VHF / UHF Radio

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Local radio services above 30 MHz (or above 25 MHz, or above 29.7 MHz - see below), while mostly focusing on US topics this list does include services only used outside the United States as well as international services such as the internationally-allocated VHF maritime band and the internationally-allocated VHF aeronautical band.

While operating in the 26-28 MHz range, the 27 MHz CB radio service/Citizen's Band (CB) radio service is often lumped in with these services since it is treated as a local service by most users and regulatory agencies alike. Technically, the CB service allocation is an HF band allocation, but it normally behaves like a VHF low band service as CB is above 25 MHz.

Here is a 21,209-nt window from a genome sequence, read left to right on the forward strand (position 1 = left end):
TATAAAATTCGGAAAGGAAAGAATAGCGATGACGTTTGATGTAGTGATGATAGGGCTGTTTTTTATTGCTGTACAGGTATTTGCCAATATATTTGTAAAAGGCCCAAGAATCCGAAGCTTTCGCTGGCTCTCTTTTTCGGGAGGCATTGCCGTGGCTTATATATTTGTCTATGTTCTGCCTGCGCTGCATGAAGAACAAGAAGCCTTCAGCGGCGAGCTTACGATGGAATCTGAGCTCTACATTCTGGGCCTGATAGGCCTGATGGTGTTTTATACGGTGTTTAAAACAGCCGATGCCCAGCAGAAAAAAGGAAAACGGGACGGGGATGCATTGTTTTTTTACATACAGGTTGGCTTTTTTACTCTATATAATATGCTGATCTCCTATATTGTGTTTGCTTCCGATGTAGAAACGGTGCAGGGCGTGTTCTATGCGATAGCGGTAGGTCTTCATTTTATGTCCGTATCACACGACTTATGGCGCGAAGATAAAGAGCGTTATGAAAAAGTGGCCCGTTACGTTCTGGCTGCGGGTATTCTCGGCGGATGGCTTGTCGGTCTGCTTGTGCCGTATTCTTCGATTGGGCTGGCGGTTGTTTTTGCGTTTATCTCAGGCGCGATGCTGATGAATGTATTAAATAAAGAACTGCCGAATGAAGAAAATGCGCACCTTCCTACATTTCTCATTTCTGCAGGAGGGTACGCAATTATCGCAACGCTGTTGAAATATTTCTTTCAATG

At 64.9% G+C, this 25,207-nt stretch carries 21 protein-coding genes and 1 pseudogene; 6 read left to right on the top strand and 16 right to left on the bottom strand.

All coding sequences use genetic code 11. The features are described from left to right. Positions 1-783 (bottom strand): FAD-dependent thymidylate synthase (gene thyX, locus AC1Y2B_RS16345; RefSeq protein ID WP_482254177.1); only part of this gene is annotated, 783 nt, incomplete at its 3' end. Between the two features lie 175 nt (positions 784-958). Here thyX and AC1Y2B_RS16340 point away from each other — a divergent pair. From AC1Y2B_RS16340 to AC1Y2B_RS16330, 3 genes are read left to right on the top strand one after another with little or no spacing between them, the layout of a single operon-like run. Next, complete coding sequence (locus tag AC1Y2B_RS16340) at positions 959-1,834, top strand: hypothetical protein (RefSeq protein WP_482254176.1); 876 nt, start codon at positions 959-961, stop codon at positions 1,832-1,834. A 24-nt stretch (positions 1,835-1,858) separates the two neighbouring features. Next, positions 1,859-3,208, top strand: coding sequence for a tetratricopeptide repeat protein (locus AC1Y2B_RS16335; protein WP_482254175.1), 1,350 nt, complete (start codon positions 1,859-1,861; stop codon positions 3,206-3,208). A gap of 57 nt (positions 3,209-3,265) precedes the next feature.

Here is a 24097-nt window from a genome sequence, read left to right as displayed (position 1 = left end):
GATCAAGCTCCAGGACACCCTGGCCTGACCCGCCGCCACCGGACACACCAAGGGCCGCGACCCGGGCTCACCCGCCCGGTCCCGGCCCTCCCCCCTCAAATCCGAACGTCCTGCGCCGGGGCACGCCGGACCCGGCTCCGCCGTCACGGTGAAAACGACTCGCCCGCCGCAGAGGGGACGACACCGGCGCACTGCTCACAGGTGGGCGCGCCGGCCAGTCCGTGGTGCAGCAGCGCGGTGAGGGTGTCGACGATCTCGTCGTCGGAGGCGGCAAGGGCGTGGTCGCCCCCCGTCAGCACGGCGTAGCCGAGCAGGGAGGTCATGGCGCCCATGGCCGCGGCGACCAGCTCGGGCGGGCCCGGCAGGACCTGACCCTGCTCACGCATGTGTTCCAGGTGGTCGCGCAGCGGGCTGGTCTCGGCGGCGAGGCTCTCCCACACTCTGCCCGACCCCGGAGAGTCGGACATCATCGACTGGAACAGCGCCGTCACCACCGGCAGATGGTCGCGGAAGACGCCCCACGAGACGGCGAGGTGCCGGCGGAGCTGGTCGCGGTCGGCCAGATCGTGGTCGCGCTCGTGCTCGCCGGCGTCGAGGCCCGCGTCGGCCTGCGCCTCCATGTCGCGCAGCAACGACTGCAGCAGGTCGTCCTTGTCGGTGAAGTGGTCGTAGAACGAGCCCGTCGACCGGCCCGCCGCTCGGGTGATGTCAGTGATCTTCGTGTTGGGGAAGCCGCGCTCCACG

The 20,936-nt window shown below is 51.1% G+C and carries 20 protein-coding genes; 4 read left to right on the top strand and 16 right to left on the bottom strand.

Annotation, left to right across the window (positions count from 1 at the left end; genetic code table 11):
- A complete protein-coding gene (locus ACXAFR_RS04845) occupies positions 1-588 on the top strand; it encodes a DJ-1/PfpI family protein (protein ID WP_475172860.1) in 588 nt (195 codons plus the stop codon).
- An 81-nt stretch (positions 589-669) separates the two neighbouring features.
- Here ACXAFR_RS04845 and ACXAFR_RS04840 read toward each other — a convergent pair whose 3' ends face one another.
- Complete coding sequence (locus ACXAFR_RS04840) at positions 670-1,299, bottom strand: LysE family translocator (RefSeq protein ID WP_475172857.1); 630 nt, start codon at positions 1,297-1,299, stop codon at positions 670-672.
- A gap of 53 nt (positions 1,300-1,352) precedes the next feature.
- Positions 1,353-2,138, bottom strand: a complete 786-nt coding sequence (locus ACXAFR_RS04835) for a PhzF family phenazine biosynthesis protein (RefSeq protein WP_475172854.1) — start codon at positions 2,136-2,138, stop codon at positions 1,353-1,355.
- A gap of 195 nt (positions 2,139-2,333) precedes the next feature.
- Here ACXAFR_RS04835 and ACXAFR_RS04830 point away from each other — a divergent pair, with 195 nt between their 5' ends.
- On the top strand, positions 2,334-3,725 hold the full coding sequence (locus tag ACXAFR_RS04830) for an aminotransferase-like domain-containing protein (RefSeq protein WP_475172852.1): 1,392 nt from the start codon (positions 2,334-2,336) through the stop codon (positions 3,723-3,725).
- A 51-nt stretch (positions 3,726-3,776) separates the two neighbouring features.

Not all listed services are available in all countries.

Now even you can outfit your militia with VHF/UHF radio communications! Use Baofeng model UV-5R tactical VHF/UHF radios! Image shows a Ukrainian solider with a handheld VHF UHF radio - the popular Baofeng UV5R 136-174 MHz and 400-520 MHz covers most of the popular VHF/UHF bands as well as 2-meter and 70-cm amateur bands. Reports indicate that use of 2 meter frequencies as well as land mobile frequencies in the VHF band are popular for short-range tactical communications within and between units of both Ukrainian military and militia groups. Russian troops have also been photographed with Baofeng UV-5R, UV-82, UV-82HP, BF-F8HP, UV-6R, BF-888S and similar Chinese VHF/UHF handheld radios in Ukraine. In addition to the Baofengs used by Ukraine, Russian troops are reported to be using Baofeng UV-82 radios, BF-888 type radios such as the Luiton LT-458, and others. Ukrainian forces have also been noted using Motorola FRS handhelds in addition to Baofeng, Pofung, Quansheng, Puxing, Retevis, etc. The Retevis RT1 VHF handheld with the long antenna is apparently very popular.
Another image of a solider in Ukraine using a Baofeng UV-5R VHF/UHF radio.

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